Identification of overexpression targets for improving recombinant protein production was performed using the concept of FSEOF43 but to identify the proteins with increased expression during the enforcement of recombinant protein production. To be noted here, original FSEOF searches for the candidate fluxes to be amplified through scanning for those fluxes that increase with enforced product formation flux under the objective function of maximizing biomass formation flux, which is under the assumption that there is a tradeoff between growth and target production. pcSecYeast is much more complex than the basic GEM and can better represent the cell state, which the recombinant protein production does not always increase with the decrease of growth. Besides that, there is metabolic state switch of the fermentation ratio for energy production. Therefore, to eliminate growth and metabolic state influence, we selected a small window (0.25 h−1-0.3 h−1) for this analysis. In this window, we reduced the growth rate in uniform small intervals and maximized the recombinant protein production rate to perform simulations. The carbon flux towards biomass production was instead diverted to recombinant protein production. As a result, the model can predict abundances for all native proteins in each simulation. From all simulations, we related the abundance changes for each native protein to the reduction in growth rate and the enforcing increase in recombinant protein production rate. The native proteins with amplificated expression accompanied increased recombinant protein production were selected as initial potential overexpression targets. In order to reduce the potential target number for experimentation, we used several cut-offs to rank the priority for those predicted targets: 1) for proteins that always increase with the enforcement of the recombinant protein production with a Spearman correlation score 1, the priority score was set to 1; 2) for proteins with priority score 1 and showed 1.2-fold abundance change of the maximum recombinant protein production state towards the maximum specific growth rate, the priority score was set to 2; 3) for proteins with priority score 2 and showed a comparable difference towards the reference PaxDb abundance, which represents the reservation state of the protein abundance in the cell, the priority score was set to 3; 4) for proteins with priority score 3 and were neither subunits of complexes nor contain paralogs, the priority score was set to 4. Proteins with the priority score close to 0 in the result indicate those proteins are not identified as overexpression targets. Targets with higher priority scores should be prioritized for overexpression. Proteins with priority score lower than 0 should be considered as downregulation targets. Based on the criteria, we ranked the targets and generated annotated tables as result for all tested eight recombinant proteins, respectively (Supplementary Data 815). For plotting the common targets shared by all eight recombinant proteins analyzed in this study, we only chose the priority score of 3 and 4 for the analysis. As for the predicted overexpression targets for α-amylase overproduction, we grouped those proteins based on their functions (Supplementary Fig.8a) and selected 18 proteins, which covers most of the function and ranked with high priority score for further validation (Supplementary Fig. 8).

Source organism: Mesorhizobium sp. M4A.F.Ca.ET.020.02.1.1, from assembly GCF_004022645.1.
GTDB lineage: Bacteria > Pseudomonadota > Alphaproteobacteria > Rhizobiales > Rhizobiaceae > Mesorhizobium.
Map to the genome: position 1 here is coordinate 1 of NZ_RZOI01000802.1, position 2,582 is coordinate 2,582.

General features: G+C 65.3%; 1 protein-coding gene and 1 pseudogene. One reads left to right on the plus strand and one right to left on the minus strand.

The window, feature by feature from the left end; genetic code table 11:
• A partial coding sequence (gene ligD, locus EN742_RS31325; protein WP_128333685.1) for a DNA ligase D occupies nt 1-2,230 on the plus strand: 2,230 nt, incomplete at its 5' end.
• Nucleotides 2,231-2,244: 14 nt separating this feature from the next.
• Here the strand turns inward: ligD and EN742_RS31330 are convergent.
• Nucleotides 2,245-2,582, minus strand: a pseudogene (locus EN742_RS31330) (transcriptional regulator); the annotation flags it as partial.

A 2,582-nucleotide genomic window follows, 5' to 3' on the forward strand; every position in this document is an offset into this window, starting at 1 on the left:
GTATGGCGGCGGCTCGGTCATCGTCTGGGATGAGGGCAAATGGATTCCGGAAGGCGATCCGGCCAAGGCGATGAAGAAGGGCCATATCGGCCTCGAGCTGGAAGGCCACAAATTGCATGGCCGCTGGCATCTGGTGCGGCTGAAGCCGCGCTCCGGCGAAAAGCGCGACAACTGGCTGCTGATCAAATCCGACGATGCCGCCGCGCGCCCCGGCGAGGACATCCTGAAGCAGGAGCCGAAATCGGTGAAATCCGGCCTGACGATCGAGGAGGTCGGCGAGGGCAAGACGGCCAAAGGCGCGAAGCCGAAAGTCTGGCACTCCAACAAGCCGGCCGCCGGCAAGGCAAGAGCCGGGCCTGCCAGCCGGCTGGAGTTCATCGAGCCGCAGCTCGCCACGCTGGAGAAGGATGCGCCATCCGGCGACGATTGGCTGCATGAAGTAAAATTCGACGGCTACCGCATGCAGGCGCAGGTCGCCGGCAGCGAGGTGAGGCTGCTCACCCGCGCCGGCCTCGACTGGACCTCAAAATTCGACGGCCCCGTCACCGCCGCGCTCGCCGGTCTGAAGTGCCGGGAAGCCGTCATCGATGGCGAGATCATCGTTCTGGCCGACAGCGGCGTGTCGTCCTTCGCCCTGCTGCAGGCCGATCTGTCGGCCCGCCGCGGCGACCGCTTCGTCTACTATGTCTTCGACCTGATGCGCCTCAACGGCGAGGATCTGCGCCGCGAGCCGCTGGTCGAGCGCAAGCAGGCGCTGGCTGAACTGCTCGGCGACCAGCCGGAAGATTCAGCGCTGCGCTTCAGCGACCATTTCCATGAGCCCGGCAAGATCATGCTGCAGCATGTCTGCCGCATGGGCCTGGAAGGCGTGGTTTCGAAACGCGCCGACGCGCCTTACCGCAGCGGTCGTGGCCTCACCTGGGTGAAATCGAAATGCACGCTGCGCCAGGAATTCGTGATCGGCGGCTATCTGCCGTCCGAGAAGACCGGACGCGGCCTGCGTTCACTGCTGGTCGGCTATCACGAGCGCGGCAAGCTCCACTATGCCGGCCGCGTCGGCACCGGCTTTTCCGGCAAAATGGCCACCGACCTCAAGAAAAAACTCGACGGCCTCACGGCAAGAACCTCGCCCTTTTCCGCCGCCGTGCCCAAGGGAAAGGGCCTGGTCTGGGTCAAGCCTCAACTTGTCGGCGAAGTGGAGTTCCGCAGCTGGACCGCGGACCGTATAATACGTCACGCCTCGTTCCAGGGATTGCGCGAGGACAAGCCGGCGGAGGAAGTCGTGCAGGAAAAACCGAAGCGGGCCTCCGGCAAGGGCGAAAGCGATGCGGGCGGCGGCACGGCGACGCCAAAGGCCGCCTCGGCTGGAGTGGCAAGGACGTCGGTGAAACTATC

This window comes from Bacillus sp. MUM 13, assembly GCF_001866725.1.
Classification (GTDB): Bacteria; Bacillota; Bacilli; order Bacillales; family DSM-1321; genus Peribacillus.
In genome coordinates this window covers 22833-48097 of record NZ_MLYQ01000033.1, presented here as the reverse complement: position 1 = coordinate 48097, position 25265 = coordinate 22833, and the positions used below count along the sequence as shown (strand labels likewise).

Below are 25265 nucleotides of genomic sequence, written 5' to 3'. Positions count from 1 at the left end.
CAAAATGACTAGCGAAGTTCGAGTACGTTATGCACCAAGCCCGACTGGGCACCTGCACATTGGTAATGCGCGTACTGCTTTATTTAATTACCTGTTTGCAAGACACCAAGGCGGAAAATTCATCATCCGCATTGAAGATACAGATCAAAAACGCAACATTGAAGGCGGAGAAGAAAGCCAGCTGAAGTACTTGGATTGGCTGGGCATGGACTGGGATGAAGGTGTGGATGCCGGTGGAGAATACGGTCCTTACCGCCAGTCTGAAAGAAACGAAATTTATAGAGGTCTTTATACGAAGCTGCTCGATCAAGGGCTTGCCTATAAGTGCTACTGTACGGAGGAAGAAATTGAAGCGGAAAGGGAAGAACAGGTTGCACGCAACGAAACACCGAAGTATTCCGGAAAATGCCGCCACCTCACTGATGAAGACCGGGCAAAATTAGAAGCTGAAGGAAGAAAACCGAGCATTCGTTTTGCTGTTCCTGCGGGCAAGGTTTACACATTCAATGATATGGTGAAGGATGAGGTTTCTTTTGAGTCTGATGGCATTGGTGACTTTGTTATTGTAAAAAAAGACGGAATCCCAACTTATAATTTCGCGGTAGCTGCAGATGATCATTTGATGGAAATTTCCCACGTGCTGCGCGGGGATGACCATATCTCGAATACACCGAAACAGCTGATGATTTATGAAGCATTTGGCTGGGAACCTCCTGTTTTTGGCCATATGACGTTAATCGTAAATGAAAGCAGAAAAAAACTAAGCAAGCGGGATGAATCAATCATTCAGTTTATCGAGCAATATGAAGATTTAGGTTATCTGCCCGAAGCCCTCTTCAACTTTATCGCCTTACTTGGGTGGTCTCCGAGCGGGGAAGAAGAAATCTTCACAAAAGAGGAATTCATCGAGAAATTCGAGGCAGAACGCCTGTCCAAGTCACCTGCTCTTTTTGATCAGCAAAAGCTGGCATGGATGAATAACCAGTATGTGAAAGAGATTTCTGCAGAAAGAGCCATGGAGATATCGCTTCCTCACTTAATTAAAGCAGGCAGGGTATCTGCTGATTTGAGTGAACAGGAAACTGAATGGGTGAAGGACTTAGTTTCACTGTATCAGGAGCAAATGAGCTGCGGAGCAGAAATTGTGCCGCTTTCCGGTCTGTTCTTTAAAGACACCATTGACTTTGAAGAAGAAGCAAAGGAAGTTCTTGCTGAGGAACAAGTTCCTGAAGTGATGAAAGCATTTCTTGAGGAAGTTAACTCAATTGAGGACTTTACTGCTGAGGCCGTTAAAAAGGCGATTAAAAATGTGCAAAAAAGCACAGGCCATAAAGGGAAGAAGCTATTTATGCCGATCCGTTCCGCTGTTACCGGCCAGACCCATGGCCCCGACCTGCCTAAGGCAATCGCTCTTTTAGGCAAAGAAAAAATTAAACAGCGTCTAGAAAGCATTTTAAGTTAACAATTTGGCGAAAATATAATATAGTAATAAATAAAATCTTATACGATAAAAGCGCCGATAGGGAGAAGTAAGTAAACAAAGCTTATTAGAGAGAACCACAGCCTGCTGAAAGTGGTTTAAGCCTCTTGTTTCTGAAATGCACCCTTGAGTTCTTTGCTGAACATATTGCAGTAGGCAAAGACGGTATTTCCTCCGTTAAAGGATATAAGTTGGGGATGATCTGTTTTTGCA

### Experimental validation

All strains and plasmids used in this study are listed in Supplementary Table 2. Plasmids for gene overexpression were constructed by insertion of the gene fragment, which was amplified from the yeast genome then assembled with the expression vector pSPGM1 through Gibson assembly method. The standard LiAc/SS DNA/PEG method was used for yeast transformation.

For strain constructions, yeast strains were grown in SD-URA medium at 30 °C according to the auxotrophy of the cells. For α-amylase production in shake flasks, yeast strains were cultured for 96 h at 200 rpm, 30 °C with an initial OD600 of 0.05 in the SD-2×SCAA medium containing 20 g L−1 glucose, 6.9 g L−1 yeast nitrogen base without amino acids, 190 mg L−1 Arg, 400 mg L−1 Asp, 1,260 mg L−1 Glu, 130 mg L−1 Gly, 140 mg L−1 His, 290 mg L−1 Ile, 400 mg L−1 Leu, 440 mg L−1 Lys, 108 mg L−1 Met, 200 mg L−1 Phe, 220 mg L−1 Thr, 40 mg L−1 Trp, 52 mg L−1 Tyr, 380 mg L−1 Val, 1 g L−1 BSA, 5.4 g L−1 Na2HPO4 and 8.56 g L−1 NaH2PO4·H2O (pH = 6.0)42.

The α-amylase activity was measured using the α-amylase assay kit (Megazyme) with a commercial α-amylase from Aspergillus oryzae (Sigma-Aldrich) as the standard. Samples were centrifuged for 10 min at 15,000 g, 4 °C and the supernatant was used for extracellular α-amylase quantification.

### Reporting summary

Further information on research design is available in the Nature Research Reporting Summary linked to this article.